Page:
On the trail of symbiont diversity

If one observes the competition between parasites and symbionts, much can be learned about the theory of evolution. Two Eawag researchers have thus shown in a new study that high parasite diversity promotes symbiont diversity.
An adult female black bean aphid (Aphis fabae) and several of her clonal offspring under attack a by an ovipositing female of the aphid parasitoid Lysiphlebus fabarum. (Photo: Christoph Vorburger, Eawag)

Parasitic wasps act as biological weapons against aphids in pest control. With the help of symbionts, however, some aphids try to defend themselves against the attacks. The struggle between these insects is one of the specialities of Christoph Vorburger, head of the "Aquatic Ecology" department and evolutionary ecologist Nina Hafer-Hahmann, postdoc in the same department. For instance, Vorburger's team has already shown in earlier experiments that wasps develop new genetic patterns to fight their enemy despite symbionts.

In a new study, Hafer-Hahmann and Vorburger have now uncovered another astonishing dynamic by means of selective breeding (called "experimental evolution" in technical circles). "If the wasps have high genetic diversity, this also promotes the genetic diversity of the symbiotic bacteria in aphids," says Nina Hafer-Hahmann, lead author of the study, which has been published in the journal "Ecology Letters".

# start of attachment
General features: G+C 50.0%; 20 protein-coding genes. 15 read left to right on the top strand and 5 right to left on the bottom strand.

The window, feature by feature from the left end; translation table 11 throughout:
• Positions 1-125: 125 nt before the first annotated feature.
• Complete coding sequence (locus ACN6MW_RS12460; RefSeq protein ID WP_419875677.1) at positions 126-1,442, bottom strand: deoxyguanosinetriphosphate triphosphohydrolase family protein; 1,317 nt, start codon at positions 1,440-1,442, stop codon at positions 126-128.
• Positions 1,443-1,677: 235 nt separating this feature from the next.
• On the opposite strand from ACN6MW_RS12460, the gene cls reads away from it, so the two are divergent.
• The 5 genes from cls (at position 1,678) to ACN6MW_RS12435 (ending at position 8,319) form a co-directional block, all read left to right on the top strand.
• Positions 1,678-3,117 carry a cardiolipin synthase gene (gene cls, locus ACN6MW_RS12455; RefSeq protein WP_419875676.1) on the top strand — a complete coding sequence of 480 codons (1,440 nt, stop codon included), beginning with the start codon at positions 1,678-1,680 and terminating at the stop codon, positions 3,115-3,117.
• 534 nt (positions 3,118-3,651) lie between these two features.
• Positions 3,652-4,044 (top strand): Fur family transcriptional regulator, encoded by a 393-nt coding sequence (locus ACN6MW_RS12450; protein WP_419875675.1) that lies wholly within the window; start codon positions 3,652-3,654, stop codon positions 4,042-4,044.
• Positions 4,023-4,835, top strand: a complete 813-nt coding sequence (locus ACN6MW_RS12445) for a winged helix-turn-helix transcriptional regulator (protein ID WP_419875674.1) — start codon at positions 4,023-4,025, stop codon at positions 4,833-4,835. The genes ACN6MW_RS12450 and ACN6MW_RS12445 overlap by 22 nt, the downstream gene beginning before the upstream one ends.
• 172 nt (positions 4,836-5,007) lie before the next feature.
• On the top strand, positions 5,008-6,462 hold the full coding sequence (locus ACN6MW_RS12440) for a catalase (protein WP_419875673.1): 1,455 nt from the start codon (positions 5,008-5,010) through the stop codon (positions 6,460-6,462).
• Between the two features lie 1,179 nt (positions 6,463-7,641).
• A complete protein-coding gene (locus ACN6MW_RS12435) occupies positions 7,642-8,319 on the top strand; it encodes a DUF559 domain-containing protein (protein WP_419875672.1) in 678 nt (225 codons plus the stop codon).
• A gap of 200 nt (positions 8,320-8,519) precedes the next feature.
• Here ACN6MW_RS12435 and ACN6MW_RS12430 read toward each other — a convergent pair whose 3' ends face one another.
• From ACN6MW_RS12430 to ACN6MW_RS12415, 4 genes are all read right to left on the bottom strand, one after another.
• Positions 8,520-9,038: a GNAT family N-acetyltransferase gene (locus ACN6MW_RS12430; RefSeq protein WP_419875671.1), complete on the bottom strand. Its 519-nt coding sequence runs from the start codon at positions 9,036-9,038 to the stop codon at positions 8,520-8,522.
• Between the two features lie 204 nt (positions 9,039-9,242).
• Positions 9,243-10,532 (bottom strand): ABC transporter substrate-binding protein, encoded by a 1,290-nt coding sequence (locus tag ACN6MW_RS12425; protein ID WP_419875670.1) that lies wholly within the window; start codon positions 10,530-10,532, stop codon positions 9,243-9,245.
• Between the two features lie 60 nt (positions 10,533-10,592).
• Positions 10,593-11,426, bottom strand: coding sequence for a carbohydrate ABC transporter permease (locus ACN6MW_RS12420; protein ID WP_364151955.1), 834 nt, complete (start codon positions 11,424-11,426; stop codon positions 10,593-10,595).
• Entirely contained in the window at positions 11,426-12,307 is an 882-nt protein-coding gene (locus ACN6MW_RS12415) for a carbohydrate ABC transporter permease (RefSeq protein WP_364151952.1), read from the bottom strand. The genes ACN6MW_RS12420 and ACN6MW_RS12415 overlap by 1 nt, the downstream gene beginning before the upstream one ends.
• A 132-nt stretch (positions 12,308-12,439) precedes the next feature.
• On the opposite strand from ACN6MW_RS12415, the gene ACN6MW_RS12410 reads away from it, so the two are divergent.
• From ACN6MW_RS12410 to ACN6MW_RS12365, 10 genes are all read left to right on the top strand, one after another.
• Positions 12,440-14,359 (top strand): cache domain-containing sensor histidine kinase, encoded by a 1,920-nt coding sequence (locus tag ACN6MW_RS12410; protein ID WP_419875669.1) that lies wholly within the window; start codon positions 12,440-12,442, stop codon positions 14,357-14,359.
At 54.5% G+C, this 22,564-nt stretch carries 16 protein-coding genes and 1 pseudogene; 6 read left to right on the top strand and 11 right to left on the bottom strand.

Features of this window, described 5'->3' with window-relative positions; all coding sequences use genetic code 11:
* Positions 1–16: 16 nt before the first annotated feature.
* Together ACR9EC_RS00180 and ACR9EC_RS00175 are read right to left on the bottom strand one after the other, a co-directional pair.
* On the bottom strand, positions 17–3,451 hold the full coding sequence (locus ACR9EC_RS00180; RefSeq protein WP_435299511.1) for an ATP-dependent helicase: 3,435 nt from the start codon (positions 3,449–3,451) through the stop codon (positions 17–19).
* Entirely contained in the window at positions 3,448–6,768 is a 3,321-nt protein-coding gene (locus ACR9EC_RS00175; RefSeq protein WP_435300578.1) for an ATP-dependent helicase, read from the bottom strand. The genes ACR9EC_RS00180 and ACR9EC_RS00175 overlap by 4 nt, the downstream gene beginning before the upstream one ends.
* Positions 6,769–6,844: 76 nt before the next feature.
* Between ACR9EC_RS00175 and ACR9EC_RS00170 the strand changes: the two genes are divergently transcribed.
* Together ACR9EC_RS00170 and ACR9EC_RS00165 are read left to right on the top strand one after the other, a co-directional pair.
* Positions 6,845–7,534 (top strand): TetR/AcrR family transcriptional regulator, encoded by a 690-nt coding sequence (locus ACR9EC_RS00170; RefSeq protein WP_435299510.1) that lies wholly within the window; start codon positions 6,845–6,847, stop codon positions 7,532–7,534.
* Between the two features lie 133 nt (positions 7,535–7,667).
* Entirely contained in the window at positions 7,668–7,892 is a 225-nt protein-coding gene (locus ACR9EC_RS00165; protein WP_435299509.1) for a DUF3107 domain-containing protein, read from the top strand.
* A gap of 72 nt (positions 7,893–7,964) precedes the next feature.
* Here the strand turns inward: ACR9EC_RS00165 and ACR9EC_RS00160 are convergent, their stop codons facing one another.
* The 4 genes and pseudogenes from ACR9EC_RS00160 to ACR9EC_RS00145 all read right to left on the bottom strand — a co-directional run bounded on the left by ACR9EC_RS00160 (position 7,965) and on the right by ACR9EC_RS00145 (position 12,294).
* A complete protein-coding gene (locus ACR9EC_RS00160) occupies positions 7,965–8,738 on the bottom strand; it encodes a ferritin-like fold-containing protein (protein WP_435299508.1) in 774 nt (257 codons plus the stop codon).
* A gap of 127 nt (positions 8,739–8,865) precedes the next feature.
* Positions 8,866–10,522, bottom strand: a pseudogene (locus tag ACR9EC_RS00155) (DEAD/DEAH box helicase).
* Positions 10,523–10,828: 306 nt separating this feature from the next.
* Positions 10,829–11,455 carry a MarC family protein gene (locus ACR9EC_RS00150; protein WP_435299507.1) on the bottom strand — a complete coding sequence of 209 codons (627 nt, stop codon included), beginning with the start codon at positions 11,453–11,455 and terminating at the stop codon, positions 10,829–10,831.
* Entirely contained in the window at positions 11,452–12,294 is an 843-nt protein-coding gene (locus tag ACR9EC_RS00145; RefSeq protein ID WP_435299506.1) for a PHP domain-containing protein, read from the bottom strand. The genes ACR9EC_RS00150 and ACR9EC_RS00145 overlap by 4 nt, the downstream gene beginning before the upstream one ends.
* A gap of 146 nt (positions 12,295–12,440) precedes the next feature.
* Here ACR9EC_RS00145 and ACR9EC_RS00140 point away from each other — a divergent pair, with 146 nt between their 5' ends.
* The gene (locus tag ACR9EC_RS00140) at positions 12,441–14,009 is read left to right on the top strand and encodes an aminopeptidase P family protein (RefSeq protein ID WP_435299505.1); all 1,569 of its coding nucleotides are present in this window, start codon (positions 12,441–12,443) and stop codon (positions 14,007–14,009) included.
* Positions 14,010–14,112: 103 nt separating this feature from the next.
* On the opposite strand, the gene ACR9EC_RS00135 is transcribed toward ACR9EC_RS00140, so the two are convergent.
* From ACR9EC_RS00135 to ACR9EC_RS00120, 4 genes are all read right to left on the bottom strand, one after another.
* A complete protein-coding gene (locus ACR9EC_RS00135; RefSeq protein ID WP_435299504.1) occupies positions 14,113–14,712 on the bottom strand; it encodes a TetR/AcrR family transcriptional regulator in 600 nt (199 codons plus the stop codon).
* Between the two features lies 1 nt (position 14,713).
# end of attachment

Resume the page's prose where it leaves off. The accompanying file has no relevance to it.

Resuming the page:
On the trail of a mystery of evolution

With this knowledge, one mystery can be explained at least in part. In the wild, it is often observed that different organisms in the same habitat have different symbionts. Take aphids for example: individual aphids carry different symbionts than their fellow species. "From the perspective of the theory of evolution, it doesn't really make sense," says Nina Hafer-Hahmann. All aphids ought to have the same symbiont – namely one that protects best against voracious wasps. But this is only true if all wasps are the same. If there are genetically different wasps, aphids can gamble on carrying the right symbiont. Therefore, a variety of symbionts is maintained in a population so that it can protect itself against a wide variety of parasites.

The study by the research duo reveals interesting parallels with the human immune system. Because here too: the diversity of our immune system, i.e. the variety of antibodies, depends on how many pathogens it has to defend itself against.